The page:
Jump to content

Battle of Barking Creek

Coordinates: 51°31′42″N 0°04′46″E / 51.528200°N 0.079500°E / 51.528200; 0.079500
From Wikipedia, the free encyclopedia

Battle of Barking Creek
Part of the Western Front of World War II

A flight of No. 151 Squadron Hurricanes, a squadron involved in the incident, taking off from North Weald
Date6 September 1939
1 Hawker Hurricane destroyed, 1 pilot killed
1 Hawker Hurricane destroyed, pilot survived

The Battle of Barking Creek was a friendly fire incident over England on 6 September 1939 that caused the first death of a British fighter pilot in the Second World War.


A flight of No. 151 Squadron Hurricanes take off from North Weald

At 6:15 a.m. on 6 September 1939, a radar fault led to a false alarm that unidentified aircraft were approaching from the east at high altitude over West Mersea, on the Essex coast.[1][2] No. 11 Group RAF ordered six Hawker Hurricanes to be scrambled from 56 Squadron, based at North Weald Airfield in Essex. The sector controller, Group Captain David Frederick Lucking, sent up the entire unit of 14 aircraft.[3][4] Unbeknown to the rest of the pilots, two pilot officers took up a pair of reserve aircraft and followed at a distance.[5]

Hurricanes from 151 Squadron (also from North Weald), and Supermarine Spitfires from 54, 65 and 74 Squadrons based at Hornchurch Airfield scrambled. None of the Royal Air Force pilots had been in action and few had seen a German aircraft. Communication between the pilots and ground control was poor and there was no procedure for pilots to distinguish between RAF and Luftwaffe aircraft. Identification friend or foe (IFF) sets were still being developed and had not been installed in many RAF aircraft.[6][4]

With everyone in the air expecting to see enemy aircraft and no experience of having done so, 'A' Flight of 74 Squadron saw what they believed were German aeroplanes, and their commander, Adolph "Sailor" Malan, allegedly gave an order to engage. Two of the three, Flying Officer Vincent 'Paddy' Byrne and Pilot Officer John Freeborn, opened fire.[7] Malan later claimed to have given a last-minute call of "friendly aircraft – break away!", but, if this was true, it was not heard by Byrne and Freeborn.[6] Richard Hough and Denis Richards wrote that further losses were prevented by the 151 Squadron commanding officer, Squadron Leader Edward Donaldson, who alerted his pilots that the attacking aircraft were British and gave the order not to retaliate.[4]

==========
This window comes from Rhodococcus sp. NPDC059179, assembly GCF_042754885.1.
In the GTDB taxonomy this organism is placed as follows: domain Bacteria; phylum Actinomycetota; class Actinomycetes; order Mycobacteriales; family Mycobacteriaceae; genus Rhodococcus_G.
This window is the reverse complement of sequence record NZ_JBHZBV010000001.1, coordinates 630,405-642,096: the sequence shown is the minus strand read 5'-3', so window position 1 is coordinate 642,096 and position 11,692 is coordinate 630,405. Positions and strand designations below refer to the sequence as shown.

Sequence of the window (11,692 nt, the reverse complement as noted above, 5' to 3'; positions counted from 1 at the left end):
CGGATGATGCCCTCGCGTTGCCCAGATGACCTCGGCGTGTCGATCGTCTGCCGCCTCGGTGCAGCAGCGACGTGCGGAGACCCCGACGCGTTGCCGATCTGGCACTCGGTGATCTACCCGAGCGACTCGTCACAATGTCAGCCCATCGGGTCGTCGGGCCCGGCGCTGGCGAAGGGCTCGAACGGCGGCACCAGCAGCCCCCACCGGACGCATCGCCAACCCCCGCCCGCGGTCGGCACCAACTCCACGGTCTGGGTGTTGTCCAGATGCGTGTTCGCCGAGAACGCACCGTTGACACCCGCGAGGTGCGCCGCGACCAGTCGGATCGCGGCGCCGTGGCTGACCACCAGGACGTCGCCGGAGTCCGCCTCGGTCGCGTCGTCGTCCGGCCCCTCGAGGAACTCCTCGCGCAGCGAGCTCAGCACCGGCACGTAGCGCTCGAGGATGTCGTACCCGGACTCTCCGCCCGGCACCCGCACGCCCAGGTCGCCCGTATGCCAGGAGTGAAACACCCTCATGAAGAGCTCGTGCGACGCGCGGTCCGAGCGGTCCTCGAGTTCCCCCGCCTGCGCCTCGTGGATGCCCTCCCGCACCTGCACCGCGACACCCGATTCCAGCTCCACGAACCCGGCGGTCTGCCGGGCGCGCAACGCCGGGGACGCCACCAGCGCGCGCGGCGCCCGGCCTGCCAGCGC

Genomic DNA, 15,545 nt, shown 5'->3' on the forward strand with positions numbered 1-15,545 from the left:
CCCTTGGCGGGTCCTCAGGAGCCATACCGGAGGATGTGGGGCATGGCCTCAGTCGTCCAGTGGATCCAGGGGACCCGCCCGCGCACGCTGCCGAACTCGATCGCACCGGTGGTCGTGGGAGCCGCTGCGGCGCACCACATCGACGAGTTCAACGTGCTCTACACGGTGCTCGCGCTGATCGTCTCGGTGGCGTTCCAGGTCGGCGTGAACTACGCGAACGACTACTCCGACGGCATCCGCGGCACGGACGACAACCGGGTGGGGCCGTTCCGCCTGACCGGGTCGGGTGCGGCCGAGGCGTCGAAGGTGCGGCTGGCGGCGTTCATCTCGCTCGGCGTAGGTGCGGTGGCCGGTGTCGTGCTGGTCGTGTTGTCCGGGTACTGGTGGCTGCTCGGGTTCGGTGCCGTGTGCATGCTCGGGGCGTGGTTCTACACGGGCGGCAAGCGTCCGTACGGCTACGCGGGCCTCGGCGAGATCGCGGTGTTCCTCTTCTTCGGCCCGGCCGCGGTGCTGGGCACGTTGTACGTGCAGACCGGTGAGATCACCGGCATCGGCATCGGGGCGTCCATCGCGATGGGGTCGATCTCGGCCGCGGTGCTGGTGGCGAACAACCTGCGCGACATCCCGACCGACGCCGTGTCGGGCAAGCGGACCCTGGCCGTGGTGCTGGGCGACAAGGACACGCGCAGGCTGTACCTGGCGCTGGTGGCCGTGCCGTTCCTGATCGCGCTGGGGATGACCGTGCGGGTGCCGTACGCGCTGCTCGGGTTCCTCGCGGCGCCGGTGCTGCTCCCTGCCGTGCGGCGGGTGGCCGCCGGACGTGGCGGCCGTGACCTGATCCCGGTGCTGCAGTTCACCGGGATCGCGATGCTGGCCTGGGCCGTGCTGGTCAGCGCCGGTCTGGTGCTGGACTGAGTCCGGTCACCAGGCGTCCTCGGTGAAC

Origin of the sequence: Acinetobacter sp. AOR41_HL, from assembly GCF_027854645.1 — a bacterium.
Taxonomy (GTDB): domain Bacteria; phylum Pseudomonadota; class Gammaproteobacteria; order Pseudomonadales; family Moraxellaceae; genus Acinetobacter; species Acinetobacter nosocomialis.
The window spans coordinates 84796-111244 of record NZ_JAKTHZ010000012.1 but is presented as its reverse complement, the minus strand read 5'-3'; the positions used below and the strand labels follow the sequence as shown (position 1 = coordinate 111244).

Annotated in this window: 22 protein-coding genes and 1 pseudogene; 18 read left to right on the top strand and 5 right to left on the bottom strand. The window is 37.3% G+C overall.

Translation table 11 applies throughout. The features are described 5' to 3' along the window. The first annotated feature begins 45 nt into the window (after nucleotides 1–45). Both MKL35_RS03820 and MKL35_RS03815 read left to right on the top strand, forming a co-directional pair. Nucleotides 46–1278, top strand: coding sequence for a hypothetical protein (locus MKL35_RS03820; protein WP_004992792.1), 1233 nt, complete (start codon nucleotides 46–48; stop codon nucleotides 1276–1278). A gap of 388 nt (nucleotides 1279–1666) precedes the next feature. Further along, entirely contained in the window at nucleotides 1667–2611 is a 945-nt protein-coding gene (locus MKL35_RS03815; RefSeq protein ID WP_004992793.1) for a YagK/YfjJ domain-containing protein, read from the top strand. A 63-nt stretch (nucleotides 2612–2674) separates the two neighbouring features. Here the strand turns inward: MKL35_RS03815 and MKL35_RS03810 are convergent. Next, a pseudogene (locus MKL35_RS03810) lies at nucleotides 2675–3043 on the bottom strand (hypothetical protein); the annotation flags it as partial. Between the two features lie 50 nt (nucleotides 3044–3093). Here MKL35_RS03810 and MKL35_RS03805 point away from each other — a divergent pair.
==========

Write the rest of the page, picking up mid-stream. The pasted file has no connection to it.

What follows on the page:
Frank Rose and Pilot Officer Montague Hulton-Harrop were shot down, and Hulton-Harrop was killed. Fired upon by John Freeborn, he had been hit in the back of the head and was dead before his Hurricane crashed at Manor Farm, Hintlesham, Suffolk, about 5 mi (8.0 km) west of Ipswich. Hulton-Harrop was the first British pilot killed in the war, and his Hurricane was the first aircraft shot down by a Spitfire.[5]


Court martial[edit]

Supermarine Spitfire Mark Is, 24 July 1940. CH740

The court martial of John Freeborn and Paddy Byrne at Bentley Priory, the headquarters of Fighter Command, was held in camera. In 2019, The National Archives released limited records, previously restricted, including the Operations Record Books of the relevant RAF Fighter Squadrons and certain court documents.[8] The court martial transcript has not been released as of 2021.[9] According to Bill Nasson in a 2009 publication, it is well known that Freeborn felt that his commanding officer, Sailor Malan, tried to evade responsibility for the attack. Malan testified for the prosecution against his pilots, stating that Freeborn had been irresponsible, impetuous and had not taken proper heed of vital communications.[10] During the trial, Freeborn's counsel, Sir Patrick Hastings, called Malan a bare-faced liar.[6]

The court exonerated both pilots, ruling that the case was an unfortunate accident.[9] In 1990, Hough and Richards wrote,[4]

This tragic shambles, hushed up at the time, was dubbed in the RAF 'the Battle of Barking Creek' – a place several miles from the shooting-down but one which, like Wigan Pier, was a standing joke in the music halls.